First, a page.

Myotonic dystrophies are autosomal, dominantly inherited, progressive, multisystemic disorders characterized by neuromuscular weakness, myotonia, early-onset cataracts, endocrine abnormalities and involvement of other organs including CNS, heart, and gastrointestinal system [1]. There are two heterogeneous, but clinically and genetically distinct forms of myotonic dystrophy: type1 (DM1) and type2 (DM2) [2]. The presence of sleep dysfunction probably represents a key issue for morbidity and mortality in patients with neuromuscular disorders [2]. Persistent nocturnal hypoxemia, sleep disordered breathing (SDB) may trigger cardiovascular and pulmonary failure; in addition, sleep fragmentation and excessive daytime sleepiness lead to disability and may affect both mood and cognition. DM1 represents the neuromuscular disorder with the most prominent propensity to sleep disorders and excessive daytime sleepiness [3]. SDB, resulting in nocturnal hypoxia and hypercapnia, PLMS, REM sleep dysregulation and daytime somnolence seem to be the most common sleep disorders in DM1 [3,4]. In addition DM1 may modulate sleep regulatory circuits in the CNS as demonstrated by the loss of serotoninergic neurons of dorsal raphe nucleus and low cerebrospinal fluid (CSF) orexin A levels [5,6]. These patients may also exhibit sleepiness of “central” origin out of proportion to SDB, fatigue and abnormalities of REM sleep [2-4]. Excessive Daytime Sleepiness (EDS) is the most common non-muscular symptom in DM1, which occurs in up to 70-80% of adult-onset DM1 and in ∼50% of childhoodonset DM1 patients [4,7]. Several studies demonstrated that EDS may be an early DM1 symptom, sometimes even years before the disease is recognized [8,9]. EDS in DM1 is characterized by persistent sleepiness unaffected by unrefreshing and without dream content naps. Although DM1-related EDS is strongly associated with SDB (obstructive and central apnea) and/or hypoventilation [4,8], some authors reported the lack of correlation between EDS and sleep apnea in DM1 [4,6]. On the other hand, a neuropathological study showed a selective loss of serotoninergic neurons of dorsal raphe nucleus, a key region involved in sleep-wake modulation, in DM1 patients complaining of EDS [5]. Furthermore, low CSF levels of orexin A were described in hypersomnolent DM1 patients similarly to narcolepsy [6], albeit this finding was not successively confirmed [10]. Therefore a “central” origin of hypersomnolence in DM1 was conjectured. On the other hand scarce data are available regarding sleep disorders in DM2, due to the more recent genetic definition and to the rarity of the disease in some geographic areas [1]. DM2, similarly to DM1, may be characterized by SDB, sleepiness [11-13] and REM sleep dysregulation [13], albeit few polysomnographic data are available. In striking contrast with DM1, in which EDS is a critical issue, a controlled study based on subjective scales [11] found that EDS was less prominent in DM2. Only 6.9% of DM2 patients had EDS compared with 44.8% of DM1 patients and 6.2% of controls. Poor sleep quality as evaluated by means of Pittsburgh Sleep Quality Index (PSQI) in both DM2 and DM1 was evident, and significantly poorer than healthy controls. Nocturnal sleep impairment was not explained by psychiatric disorders such as depression or other co morbidities, but it was mainly due to nocturnal pain, albeit this finding is not confirmed by a recent controlled polysomnographic study [13]. Very recently, a small DM2 sample has reported EDS in 6 patients and MSLT performed in 4 patients showed pathological mean sleep latency (MSL) without SOREMPs [13]. Thus, daytime drowsiness due to a primary CNS hypersomnia can be seen also in DM2, but it is unclear if this represents a central pathophysiologic mechanism due to multiple brain and/or brainstem damages [14]. The clinical spectrum of DM2 also includes PLMS and RLS, insomnia and REM without atonia with dream enacting behavior [12]. The latter finding may be emblematic. RSWA and/or REM behavior disorders (RBD) may represent a further mechanism of REM sleep dysregulation, suggesting that despite distinct genetic mechanisms, sleep dysfunction may be similar in both DM2 and DM1 [2,13,15].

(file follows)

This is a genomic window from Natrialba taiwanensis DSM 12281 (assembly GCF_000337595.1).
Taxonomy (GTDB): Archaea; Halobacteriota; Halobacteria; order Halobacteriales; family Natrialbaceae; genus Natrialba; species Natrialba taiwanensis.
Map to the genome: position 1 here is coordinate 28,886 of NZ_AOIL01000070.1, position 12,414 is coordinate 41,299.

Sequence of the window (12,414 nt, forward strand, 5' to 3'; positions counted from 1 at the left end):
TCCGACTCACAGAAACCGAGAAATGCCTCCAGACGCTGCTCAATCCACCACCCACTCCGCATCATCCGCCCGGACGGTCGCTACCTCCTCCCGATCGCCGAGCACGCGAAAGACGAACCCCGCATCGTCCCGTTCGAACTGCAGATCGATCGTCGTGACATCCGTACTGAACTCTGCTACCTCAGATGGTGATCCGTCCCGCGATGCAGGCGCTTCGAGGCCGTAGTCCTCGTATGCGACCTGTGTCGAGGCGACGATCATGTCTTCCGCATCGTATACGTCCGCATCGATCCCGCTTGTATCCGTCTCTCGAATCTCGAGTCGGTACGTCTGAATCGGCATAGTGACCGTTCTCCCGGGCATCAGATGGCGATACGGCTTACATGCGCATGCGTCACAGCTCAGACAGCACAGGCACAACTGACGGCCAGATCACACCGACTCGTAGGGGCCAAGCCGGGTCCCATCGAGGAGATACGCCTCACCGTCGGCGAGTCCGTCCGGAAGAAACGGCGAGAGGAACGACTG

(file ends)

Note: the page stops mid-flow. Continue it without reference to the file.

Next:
However, the pathogenesis of sleep disturbance in DM2 patients remains conjectural due to few polysomnographic studies. Obstructive sleep apnea may be due to upper airway muscle weakness and myotonia. As in DM1, an abnormality of central control of breathing and sleepwakefulness related to cerebral involvement may be responsible for sleep-wake and respiratory dysfunction [14]. RSWA and/or RBD may represent a further mechanism of REM sleep dysregulation, suggesting that despite distinct genetic mechanisms, sleep dysfunction may be similar in DM2 and DM1 [2,13,15]. Very recently Lam et al. [16] published a case-control study of 43 genetically confirmed DM2 subjects by means of subjective scales. These authors found significant sleep disturbances in DM2 (probable RLS, EDS, sleep quality and fatigue). Authors stated that RLS, EDS, and fatigue are frequent sleep disturbances in patients with DM2, while OSA and pRBD symptoms seemed to be not. In our controlled polysomnographic study comparing DM2 patients with DM1 and controls we found quite different results [2]. PSG data showed increased arousability and low sleep efficiency (<90%) in all DM2 patients. Seven DM2 patients (58%) were affected by obstructive sleep apnoea, whereas 25% presented PLMS (PLMI > 15/h). RSWA was evident in 50% of DM2 patients, and one of them also reported a history of dream enactment behavior and severe obstructive sleep apnoea syndrome (RDI 49/h). Finally, only one patient had few periods of central apnoeas. Furthermore, EDS, as shown by a MSL < 8 min at MSLT, was evident in 33% of DM2 patients without SOREMPs, suggesting a natural propensity of DM2 to somnolence [14]. SDB and RSWA are novel observations in DM2 and their pathogenesis remains conjectural. However sleep apnoea may represent a triggering factor, since RSWA may compensate and protect against apnoea episodes as recently theorized [17]. This “compensatory” hypothesis may be confirmed by a higher prevalence of REM sleep impairment in younger DM1 patients with milder hypoxia, and lower daytime sleep shown in previous studies [4]. On the other hand, RSWA could be also related to the brainstem and diencephalon involvement in DM2 [15], particularly at the level of the pedunculopontine and laterodorsal tegmental nuclei that are the critical modulators of activated behavioral states such as wakefulness and REM sleep [18].

Therefore sleep disturbances and excessive daytime somnolence are common and disabling features in DM1, on the other hand insufficient clinical and polysomnographic data are available regarding the real prevalence of sleep disorders in DM2. Prospective evaluation and trials in larger samples are strongly requested in order to clarify the actual magnitude of sleep dysfunction and for optimally treating patients affected by these progressive neurodegenerative conditions.


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Citation: Romigi A (2013) Sleep Disorders and Myotonic Dystrophies, More than Sleep Apnea!. J Sleep Disorders Ther 2:e123.

Copyright: © 2013 Romigi A. This is an open-access article distributed under the terms of the Creative Commons Attribution License, which permits unrestricted use, distribution, and reproduction in any medium, provided the original author and source are credited.